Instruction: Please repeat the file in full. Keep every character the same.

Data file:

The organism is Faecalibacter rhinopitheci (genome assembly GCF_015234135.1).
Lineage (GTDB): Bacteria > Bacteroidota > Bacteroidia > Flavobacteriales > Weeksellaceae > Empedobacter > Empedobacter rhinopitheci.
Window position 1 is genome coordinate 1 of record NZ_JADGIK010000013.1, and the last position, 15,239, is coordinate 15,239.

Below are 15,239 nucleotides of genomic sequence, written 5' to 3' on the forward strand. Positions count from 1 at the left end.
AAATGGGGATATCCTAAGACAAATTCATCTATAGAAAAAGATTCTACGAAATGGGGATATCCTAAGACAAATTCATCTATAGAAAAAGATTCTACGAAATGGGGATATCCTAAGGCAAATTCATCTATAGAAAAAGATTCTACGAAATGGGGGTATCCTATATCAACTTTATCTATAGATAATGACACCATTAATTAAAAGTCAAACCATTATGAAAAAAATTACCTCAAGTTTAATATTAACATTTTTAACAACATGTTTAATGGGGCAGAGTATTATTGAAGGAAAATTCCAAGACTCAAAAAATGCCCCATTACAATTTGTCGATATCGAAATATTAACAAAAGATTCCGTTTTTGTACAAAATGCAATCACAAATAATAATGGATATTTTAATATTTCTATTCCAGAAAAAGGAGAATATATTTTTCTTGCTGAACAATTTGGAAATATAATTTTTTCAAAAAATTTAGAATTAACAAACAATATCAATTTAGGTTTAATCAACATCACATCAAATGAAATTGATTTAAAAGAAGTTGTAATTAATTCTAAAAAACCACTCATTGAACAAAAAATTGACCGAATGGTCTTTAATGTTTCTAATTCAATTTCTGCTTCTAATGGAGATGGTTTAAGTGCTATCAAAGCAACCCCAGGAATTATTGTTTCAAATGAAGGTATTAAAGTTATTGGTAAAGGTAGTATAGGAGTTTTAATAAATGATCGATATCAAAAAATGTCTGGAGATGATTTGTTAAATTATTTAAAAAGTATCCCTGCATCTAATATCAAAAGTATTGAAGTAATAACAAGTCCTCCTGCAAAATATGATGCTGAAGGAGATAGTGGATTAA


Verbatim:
The organism is Faecalibacter rhinopitheci (genome assembly GCF_015234135.1).
Lineage (GTDB): Bacteria > Bacteroidota > Bacteroidia > Flavobacteriales > Weeksellaceae > Empedobacter > Empedobacter rhinopitheci.
Window position 1 is genome coordinate 1 of record NZ_JADGIK010000013.1, and the last position, 15,239, is coordinate 15,239.

Below are 15,239 nucleotides of genomic sequence, written 5' to 3' on the forward strand. Positions count from 1 at the left end.
AAATGGGGATATCCTAAGACAAATTCATCTATAGAAAAAGATTCTACGAAATGGGGATATCCTAAGACAAATTCATCTATAGAAAAAGATTCTACGAAATGGGGATATCCTAAGGCAAATTCATCTATAGAAAAAGATTCTACGAAATGGGGGTATCCTATATCAACTTTATCTATAGATAATGACACCATTAATTAAAAGTCAAACCATTATGAAAAAAATTACCTCAAGTTTAATATTAACATTTTTAACAACATGTTTAATGGGGCAGAGTATTATTGAAGGAAAATTCCAAGACTCAAAAAATGCCCCATTACAATTTGTCGATATCGAAATATTAACAAAAGATTCCGTTTTTGTACAAAATGCAATCACAAATAATAATGGATATTTTAATATTTCTATTCCAGAAAAAGGAGAATATATTTTTCTTGCTGAACAATTTGGAAATATAATTTTTTCAAAAAATTTAGAATTAACAAACAATATCAATTTAGGTTTAATCAACATCACATCAAATGAAATTGATTTAAAAGAAGTTGTAATTAATTCTAAAAAACCACTCATTGAACAAAAAATTGACCGAATGGTCTTTAATGTTTCTAATTCAATTTCTGCTTCTAATGGAGATGGTTTAAGTGCTATCAAAGCAACCCCAGGAATTATTGTTTCAAATGAAGGTATTAAAGTTATTGGTAAAGGTAGTATAGGAGTTTTAATAAATGATCGATATCAAAAAATGTCTGGAGATGATTTGTTAAATTATTTAAAAAGTATCCCTGCATCTAATATCAAAAGTATTGAAGTAATAACAAGTCCTCCTGCAAAATATGATGCTGAAGGAGATAGTGGATTAA